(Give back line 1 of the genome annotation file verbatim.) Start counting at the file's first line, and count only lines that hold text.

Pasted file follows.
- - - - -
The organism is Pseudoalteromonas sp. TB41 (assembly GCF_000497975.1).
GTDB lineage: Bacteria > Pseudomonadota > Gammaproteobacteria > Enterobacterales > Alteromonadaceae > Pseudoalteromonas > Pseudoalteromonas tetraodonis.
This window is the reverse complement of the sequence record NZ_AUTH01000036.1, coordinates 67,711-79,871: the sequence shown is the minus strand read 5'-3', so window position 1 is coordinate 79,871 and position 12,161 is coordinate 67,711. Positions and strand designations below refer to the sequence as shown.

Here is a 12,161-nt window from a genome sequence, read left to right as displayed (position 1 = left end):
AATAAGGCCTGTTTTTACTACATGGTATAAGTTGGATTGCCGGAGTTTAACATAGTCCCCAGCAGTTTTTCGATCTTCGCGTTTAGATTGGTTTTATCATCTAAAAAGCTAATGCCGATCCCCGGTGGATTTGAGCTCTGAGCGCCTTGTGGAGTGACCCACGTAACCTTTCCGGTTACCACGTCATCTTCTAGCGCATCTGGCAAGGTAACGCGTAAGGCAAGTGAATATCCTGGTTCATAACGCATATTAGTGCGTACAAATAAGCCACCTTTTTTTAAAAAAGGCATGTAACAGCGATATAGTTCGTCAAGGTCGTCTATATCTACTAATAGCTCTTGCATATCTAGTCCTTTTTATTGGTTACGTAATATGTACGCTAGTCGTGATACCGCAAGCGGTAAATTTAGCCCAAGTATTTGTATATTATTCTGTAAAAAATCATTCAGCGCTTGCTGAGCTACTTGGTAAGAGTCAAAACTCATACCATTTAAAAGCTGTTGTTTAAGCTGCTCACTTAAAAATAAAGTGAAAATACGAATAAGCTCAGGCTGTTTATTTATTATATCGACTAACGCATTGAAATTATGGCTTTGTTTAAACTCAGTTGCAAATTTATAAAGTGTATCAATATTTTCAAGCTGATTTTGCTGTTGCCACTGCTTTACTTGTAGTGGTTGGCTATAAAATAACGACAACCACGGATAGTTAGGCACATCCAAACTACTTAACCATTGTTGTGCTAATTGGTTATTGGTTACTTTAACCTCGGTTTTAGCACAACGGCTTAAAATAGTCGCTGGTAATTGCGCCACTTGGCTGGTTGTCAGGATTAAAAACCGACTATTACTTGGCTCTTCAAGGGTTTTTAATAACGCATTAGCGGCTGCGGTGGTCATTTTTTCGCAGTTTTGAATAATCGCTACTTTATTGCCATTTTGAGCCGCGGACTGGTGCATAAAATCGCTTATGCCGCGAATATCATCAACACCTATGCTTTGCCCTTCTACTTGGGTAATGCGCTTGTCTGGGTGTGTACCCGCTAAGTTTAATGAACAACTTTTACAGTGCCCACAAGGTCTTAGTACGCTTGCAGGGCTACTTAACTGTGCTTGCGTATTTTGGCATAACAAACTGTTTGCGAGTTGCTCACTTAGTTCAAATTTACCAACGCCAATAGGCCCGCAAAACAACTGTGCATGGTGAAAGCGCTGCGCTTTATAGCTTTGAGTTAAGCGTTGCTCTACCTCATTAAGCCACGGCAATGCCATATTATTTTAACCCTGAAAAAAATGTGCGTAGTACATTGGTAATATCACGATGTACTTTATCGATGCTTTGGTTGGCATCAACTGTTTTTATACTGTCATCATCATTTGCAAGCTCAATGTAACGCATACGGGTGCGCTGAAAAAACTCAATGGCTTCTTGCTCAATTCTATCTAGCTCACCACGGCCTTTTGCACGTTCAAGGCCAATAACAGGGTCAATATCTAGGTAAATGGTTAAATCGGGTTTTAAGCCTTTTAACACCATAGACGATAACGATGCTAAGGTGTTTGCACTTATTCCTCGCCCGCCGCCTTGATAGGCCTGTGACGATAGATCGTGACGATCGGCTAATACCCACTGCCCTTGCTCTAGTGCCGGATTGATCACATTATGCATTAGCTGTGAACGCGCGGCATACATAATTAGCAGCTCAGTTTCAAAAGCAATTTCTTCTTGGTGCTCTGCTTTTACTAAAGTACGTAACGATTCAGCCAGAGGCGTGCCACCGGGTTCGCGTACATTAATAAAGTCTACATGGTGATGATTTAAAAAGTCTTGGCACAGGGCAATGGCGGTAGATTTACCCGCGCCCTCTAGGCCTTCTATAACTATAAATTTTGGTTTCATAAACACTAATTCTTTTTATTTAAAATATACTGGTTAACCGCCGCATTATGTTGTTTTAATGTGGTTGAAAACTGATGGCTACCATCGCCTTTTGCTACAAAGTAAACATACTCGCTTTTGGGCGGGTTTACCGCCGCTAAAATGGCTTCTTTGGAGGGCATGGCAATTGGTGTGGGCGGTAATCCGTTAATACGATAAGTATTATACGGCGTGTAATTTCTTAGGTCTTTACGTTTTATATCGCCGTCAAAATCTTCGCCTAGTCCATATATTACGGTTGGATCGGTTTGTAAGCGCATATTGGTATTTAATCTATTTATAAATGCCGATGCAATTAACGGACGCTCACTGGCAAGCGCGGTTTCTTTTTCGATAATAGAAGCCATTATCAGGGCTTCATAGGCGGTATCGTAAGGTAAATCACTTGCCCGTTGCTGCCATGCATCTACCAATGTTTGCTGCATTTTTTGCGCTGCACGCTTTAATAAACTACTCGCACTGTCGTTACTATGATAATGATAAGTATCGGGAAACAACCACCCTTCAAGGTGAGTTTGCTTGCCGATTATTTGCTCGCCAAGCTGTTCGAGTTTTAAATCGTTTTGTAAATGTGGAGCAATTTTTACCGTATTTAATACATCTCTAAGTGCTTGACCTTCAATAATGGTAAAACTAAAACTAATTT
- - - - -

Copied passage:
The organism is Pseudoalteromonas sp. TB41 (assembly GCF_000497975.1).